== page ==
Clinical practice guidelines are continually evolving with the introduction of new information and new therapies, interventions, and medications for dealing with complex medical conditions or diseases. With so much information to absorb, current efforts to continually update physicians may not always be enough to prevent potentially inappropriate prescribing behaviors. This study tests an audit-and-feedback program for physicians prescribing mental health medications to persons in Manitoba, Canada.
Physicians keeping up to date with new guidelines can be fundamental to good practice. In order to stay informed, the numerous professional colleges that oversee medical practitioners require licensed physicians to engage in continuing medical education (CME) activities to ensure continued development and familiarity with current practice. However, with so much information to absorb, CME may not always be enough to prevent potentially inappropriate prescribing behaviors.
In April 2011, the Manitoba Government introduced the Manitoba IMP℞OVE Program, administered by Comprehensive NeuroScience of Canada (CNSC), a subsidiary of Care Management Technologies (CMT). Fifteen Quality Indicators (QIs) for potentially inappropriate prescribing were included in the program. Drug-dispensation data from community pharmacies were analyzed, and when a QI was triggered, an educational package was mailed to the prescribing physician.
Implementation of the program proceeded in two waves. Half of eligible physicians were assigned randomly to an intervention group who began to receive educational packages about their prescribing behaviors immediately. The other half of eligible physicians were scheduled for delayed implementation; they did not begin to receive educational packages until over one year later. This half functioned as a control group in the evaluation. A primary set of QIs concentrated on prescription behaviors for benzodiazepines (six QIs) and anti-insomnia agents (two QIs). A group of secondary QIs initiated six months after the first group concentrated on other types of drugs (opioids, selective serotonin reuptake inhibitors, antidepressants, and antipsychotics).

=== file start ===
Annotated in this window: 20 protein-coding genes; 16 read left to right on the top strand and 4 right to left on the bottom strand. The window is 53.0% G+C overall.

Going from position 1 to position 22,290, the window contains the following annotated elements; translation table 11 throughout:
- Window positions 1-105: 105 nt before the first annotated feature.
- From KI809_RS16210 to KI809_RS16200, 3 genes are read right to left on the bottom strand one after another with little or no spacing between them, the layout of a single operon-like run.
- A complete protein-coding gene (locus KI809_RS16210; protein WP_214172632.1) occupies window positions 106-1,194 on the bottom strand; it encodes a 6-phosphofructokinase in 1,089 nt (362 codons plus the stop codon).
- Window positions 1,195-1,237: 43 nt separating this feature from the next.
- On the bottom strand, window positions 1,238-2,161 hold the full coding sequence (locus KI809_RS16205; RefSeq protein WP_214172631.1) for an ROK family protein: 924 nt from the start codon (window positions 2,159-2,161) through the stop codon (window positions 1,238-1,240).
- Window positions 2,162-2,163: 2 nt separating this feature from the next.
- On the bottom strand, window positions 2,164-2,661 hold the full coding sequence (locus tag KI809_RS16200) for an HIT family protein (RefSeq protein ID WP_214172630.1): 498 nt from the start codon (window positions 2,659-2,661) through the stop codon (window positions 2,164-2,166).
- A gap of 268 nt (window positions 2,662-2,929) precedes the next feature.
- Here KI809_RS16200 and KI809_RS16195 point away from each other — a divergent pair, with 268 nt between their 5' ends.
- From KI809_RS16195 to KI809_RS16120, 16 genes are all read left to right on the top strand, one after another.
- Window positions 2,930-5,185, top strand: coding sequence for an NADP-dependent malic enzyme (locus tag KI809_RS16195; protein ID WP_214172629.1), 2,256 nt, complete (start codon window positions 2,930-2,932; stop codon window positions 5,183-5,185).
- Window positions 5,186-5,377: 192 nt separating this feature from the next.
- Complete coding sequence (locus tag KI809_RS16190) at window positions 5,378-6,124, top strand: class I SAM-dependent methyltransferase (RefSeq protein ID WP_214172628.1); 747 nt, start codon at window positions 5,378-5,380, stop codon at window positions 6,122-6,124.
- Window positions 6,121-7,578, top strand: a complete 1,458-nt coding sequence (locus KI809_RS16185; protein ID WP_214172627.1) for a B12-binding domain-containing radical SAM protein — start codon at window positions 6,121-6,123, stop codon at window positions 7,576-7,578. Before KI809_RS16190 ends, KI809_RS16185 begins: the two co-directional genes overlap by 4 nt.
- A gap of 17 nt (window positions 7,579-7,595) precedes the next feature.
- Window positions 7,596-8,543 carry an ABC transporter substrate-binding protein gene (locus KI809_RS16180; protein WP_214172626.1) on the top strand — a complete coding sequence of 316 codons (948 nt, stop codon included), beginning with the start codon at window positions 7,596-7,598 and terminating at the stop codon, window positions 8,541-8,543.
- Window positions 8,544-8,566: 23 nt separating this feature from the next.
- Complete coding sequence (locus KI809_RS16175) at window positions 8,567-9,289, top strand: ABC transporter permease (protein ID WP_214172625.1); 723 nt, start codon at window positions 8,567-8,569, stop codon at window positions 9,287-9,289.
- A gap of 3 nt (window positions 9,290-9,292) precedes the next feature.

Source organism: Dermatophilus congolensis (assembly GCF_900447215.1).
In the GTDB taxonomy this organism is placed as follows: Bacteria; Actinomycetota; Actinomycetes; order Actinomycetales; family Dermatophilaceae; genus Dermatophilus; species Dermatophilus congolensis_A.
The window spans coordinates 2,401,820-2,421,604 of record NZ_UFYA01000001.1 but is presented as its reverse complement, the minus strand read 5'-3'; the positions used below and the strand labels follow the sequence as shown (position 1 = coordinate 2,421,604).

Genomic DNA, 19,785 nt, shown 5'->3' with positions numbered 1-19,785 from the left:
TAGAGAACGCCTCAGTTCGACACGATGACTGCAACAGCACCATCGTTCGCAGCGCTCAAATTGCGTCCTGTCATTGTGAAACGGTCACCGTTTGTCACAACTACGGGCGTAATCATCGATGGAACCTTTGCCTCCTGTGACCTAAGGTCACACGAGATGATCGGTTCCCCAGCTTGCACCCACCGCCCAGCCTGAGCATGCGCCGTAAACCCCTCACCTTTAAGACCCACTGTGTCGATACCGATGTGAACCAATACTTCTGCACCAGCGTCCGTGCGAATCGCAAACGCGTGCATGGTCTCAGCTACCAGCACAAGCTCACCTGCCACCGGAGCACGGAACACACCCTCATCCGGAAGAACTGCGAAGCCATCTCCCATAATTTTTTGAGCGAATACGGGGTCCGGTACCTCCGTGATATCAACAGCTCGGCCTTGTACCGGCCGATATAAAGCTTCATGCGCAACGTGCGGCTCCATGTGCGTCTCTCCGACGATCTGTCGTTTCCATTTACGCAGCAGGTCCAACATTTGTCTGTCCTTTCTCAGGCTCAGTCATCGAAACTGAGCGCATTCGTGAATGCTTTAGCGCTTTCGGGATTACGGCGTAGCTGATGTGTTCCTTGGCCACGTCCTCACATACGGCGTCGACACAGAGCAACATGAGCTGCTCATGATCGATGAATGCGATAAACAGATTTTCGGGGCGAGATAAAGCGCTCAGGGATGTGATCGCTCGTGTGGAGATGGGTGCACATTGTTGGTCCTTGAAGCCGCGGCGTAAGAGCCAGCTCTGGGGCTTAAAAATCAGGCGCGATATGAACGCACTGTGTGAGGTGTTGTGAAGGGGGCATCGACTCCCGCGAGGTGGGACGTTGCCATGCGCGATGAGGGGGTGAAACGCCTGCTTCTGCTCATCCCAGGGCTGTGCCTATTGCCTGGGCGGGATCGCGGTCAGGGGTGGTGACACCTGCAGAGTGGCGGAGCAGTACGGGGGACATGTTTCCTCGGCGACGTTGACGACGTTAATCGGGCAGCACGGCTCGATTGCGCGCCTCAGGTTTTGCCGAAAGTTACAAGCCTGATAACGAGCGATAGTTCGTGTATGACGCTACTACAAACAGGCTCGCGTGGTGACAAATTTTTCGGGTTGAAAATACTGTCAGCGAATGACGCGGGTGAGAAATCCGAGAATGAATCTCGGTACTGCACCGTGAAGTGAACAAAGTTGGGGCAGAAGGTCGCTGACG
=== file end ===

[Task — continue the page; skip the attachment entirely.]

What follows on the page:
Table 1: Select Quality Indicators Included in the Manitoba IMP℞OVE Program Evaluation, 2011–2013
Three out of four of the highest-frequency QIs (105: Benzodiazepines for adults, 138: Long-acting benzodiazepines for older adults, 211: Anti-insomnia agents for adults) showed a significant effect of IMP℞OVE. Quality indicators with intermediate trigger frequency had mixed results; two showed a significant improvement and three did not show an improvement. The remaining QI trigger rates that did not show a statistically significant effect of the program were triggered at a low rate. Many of the high-frequency primary QIs targeted by the program showed a clear significant reduction in trigger rates as a result of the educational mailing packages.
Table 2: Summary of Intervention Effect and Number of Quality Indicator Triggers in the Manitoba IMP℞OVE Program, 2011-2013
This study demonstrated that the Manitoba IMP℞OVE Program has been effective at reducing many of the potentially inappropriate prescribing behaviors it targeted. For policy, the current study provides excellent information for the expansion or alteration of this audit-and-feedback program, or the implementation of other audit-and- feedback programs by Manitoba Health, Healthy Living and Seniors , perhaps targeting behaviors other than prescriptions. The result of this analysis clearly points to the type of QIs that are likely to be successful—high- or moderate-frequency QIs in the sole control of the prescribing physician—where success is gauged as a measurable change in prescribing behaviors.